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On Black Lamb and Grey Falcon

Kajmakčalan [1]

I have written before [2] of my great admiration for Rebecca West’s Black Lamb and Grey Falcon — my candidate for Book of the (Twentieth) Century. Read that short piece and you’ll know why. About West herself I write at some length in my book Original Sin: a Cultural History [3].

While writing Black Lamb West referred to it as a “wretched, complicated book that won’t interest anybody.” Later she described it as a “complete explanation of the course of history, but that of course will prevent anyone from having time to read it.” Reading proofs (when the book had grown from an essay to its final half-a-million words) she saw what she had done as an “inventory of a country down to its last vest-button, in a form insane from any ordinary artistic or commercial point of view.”

At one point West visits a place she calls Kaimakshalan — more accurately Kajmakčalan [4] — a mountain on the Greek-Macedonian border. “And what has happened there?” she asks. “The answer is too long, as long indeed, as this book, which hardly anybody will read by reason of its length. Here is the calamity of our modern life, we cannot know all the things which it is necessary for our survival that we should know.” What she confronted over and over again in her travels through the South Slavic world was how entangled history is, how incessantly events link to other events, the chain disappearing into the mists of time. West wrote as Europe was falling into ruins once more, and came to see quite clearly just how many of the catastrophic events of her own time stemmed from the Battle of the Field of Blackbirds [5] on the Plain of Kosovo in 1389 — but how could that be explained to a modern person, occupied by the present-mindedness endemic to our world?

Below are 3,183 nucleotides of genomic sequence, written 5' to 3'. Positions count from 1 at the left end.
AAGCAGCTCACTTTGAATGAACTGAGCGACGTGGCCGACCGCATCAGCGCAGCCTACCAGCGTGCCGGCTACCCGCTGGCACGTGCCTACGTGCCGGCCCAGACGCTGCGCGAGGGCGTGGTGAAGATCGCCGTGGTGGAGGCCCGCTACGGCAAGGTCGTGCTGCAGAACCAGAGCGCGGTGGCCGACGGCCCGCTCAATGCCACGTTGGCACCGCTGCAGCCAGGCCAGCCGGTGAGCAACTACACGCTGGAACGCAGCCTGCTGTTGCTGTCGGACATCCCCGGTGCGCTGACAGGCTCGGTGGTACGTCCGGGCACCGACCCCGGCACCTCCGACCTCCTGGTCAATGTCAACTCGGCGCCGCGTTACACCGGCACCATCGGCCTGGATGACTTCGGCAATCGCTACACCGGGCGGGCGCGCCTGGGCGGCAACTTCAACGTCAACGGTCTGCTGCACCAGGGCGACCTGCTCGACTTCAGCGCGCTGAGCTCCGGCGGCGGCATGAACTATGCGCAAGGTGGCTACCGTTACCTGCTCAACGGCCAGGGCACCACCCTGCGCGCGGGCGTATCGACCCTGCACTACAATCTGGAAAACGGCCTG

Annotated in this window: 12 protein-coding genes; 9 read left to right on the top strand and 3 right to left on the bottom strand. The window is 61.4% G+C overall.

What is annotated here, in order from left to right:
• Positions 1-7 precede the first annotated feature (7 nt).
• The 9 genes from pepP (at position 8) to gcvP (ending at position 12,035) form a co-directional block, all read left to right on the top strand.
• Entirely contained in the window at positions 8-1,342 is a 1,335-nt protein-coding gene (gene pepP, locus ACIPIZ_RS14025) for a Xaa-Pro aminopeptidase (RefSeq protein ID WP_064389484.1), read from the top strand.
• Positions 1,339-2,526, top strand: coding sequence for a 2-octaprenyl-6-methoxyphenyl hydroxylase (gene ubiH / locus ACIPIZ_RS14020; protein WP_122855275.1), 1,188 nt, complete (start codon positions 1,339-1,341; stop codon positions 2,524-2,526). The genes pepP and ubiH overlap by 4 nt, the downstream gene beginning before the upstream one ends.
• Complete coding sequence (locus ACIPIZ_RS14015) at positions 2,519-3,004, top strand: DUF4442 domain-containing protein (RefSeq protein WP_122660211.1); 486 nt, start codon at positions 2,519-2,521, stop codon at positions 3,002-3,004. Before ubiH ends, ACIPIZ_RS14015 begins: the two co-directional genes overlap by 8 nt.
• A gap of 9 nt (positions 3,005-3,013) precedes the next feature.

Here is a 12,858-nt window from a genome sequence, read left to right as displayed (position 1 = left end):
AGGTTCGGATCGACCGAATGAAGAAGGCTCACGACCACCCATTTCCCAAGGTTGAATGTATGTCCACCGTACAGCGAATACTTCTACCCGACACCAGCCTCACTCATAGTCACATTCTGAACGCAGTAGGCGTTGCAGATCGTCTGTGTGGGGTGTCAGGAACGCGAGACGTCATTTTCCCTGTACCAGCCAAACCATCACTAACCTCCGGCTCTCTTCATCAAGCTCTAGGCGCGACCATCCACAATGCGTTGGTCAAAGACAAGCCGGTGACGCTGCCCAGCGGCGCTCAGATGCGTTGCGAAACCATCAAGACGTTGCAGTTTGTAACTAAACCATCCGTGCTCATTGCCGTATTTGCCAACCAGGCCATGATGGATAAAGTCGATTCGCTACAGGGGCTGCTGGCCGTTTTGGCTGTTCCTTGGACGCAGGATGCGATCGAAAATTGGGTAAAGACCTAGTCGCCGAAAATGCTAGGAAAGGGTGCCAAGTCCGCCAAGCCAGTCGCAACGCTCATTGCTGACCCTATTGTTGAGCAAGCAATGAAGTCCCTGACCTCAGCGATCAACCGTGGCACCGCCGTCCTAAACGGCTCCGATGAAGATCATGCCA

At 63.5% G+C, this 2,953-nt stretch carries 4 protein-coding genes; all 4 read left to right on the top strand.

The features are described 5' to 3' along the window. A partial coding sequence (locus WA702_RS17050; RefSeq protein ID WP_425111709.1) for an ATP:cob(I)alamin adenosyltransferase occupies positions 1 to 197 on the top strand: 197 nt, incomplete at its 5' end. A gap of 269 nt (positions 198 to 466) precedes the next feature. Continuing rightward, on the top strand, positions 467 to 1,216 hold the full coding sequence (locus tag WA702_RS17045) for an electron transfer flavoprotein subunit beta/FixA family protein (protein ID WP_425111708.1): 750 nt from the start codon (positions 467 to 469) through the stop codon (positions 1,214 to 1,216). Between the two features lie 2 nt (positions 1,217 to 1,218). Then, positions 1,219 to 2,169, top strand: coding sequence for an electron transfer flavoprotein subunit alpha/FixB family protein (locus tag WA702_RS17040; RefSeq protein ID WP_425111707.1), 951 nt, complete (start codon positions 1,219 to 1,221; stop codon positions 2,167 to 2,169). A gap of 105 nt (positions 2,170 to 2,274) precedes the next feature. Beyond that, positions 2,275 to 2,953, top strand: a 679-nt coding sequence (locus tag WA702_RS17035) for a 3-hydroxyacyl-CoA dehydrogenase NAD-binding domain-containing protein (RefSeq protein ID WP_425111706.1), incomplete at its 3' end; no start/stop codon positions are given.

Bue she poured all her soul and all her writerly skills into making her outrageously long story a vivid one. To a reviewer who had praised the book for its “artlessness” she replied: “Artlessness! You say ‘There is no more system or completeness in it than in the colour-scheme of wild flowers in a field.’ How I worked to get that effect. I wanted people, not the great and good, but just people — to learn what the South Slav situation is and its importance to them. They couldn’t learn anything about that situation without following a long, complicated story, making many more demands on their powers of concentration than they were accustomed to concede. To get them to go the way I wanted them I deliberately gave the story the loose attractiveness of various pleasant things in life — such as wild flowers in a field. Again and again I broke sequences and relaxed tension to get the lethargic attention of the ordinary reader along the road.”